The “rights of nature” movement is not a benign attempt to improve environmental practices. Rather, it seeks to overthrow human exceptionalism and elevate animals – and even geological features – as rights-holding beings or entities.
Ecuador instituted the rights of nature in its constitution. Today, the region’s highest court ruled that making a wild monkey a pet 18 years ago – before nature had any rights in Ecuador – violated ape rights. Of Climate News narrative (emphasis mine):
Wild animals, the court said, generally have the right “not to be hunted, fished, captured, collected, extracted, kept, retained, trafficked, marketed or exchanged” and the right to “the free development of their animal behavior, which includes the guarantee of not being domesticated and not being forced to assimilate human characteristics or appearances.”
These rights emanate from the innate and individual value of animals, not because they are useful to human beings, the court said. This distinction is important because courts have generally interpreted nature rights laws as applying to entire ecosystems, made up of many animals and inanimate aspects of the biosphere such as rivers and forests.
Viruses and bacteria matter too
In other words, the rights of nature apply to individual animals. And, one would assume, to be consistent, for individual plants, insects, the water, and (what the heck) germs too. Why not? Viruses and bacteria are part of nature, after all.
Incidentally, the Swiss Constitution already recognizes the dignity of individual plants. New York’s highest court will soon rule on whether a the elephant is a non-human person right to a writ of habeas corpus.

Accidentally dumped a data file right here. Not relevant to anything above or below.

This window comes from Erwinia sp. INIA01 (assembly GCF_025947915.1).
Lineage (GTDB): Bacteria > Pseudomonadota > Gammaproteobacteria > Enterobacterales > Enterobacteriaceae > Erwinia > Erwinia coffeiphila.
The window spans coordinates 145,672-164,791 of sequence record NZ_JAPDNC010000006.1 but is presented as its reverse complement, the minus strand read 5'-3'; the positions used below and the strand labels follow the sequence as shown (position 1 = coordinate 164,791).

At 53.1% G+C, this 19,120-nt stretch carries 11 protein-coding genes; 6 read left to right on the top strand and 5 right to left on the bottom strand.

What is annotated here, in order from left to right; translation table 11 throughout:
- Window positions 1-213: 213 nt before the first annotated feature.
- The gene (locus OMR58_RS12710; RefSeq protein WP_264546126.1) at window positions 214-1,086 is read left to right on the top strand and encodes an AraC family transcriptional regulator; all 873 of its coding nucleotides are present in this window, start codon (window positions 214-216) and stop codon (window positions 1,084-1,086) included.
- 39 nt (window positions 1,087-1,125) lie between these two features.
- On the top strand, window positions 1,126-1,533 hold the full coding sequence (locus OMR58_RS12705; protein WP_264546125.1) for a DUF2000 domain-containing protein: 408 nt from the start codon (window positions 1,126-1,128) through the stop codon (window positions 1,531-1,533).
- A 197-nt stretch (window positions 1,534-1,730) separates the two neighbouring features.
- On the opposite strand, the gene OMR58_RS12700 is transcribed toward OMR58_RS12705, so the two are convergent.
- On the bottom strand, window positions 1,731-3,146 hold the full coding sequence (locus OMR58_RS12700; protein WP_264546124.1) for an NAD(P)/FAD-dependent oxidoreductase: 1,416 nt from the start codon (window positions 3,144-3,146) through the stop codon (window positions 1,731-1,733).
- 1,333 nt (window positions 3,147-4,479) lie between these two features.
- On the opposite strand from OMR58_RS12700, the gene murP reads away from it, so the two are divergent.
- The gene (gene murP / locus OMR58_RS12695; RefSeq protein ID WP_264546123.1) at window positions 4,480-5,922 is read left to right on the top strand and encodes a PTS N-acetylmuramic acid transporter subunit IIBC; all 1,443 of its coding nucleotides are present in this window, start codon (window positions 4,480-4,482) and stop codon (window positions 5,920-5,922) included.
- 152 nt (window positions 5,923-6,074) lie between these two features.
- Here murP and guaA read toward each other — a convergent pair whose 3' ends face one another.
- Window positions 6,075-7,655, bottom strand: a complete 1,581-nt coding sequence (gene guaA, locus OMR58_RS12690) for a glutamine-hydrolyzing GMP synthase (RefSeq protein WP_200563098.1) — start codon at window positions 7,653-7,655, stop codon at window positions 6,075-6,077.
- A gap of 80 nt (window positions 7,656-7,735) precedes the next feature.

And if it continues?
If current trends continue, humanity will suffer self-inflicted and catastrophic damage. What if fish from the sea, for example, had the right not to be caught and eaten by us? (Seals will be free to continue eating them.) What if deer had the right not to be hunted?
And what would prevent these same rights from being extended to domestic animals? The Ecuadorian court refused to go there. But why not, once you accept the premise that animals and nature are also people?
We live in an upside down world. Anyone who says, “It can’t happen here,” is living in a dream. The time is now – not later – to stop rolling your eyes and prevent this movement before it gains more traction. For starters, Congress and every state should pass laws stating that no animal or element of nature has rights or legal status in court.
If we continue to refuse to take this movement as seriously as its proponents do, don’t say I didn’t warn you when the hammer fell.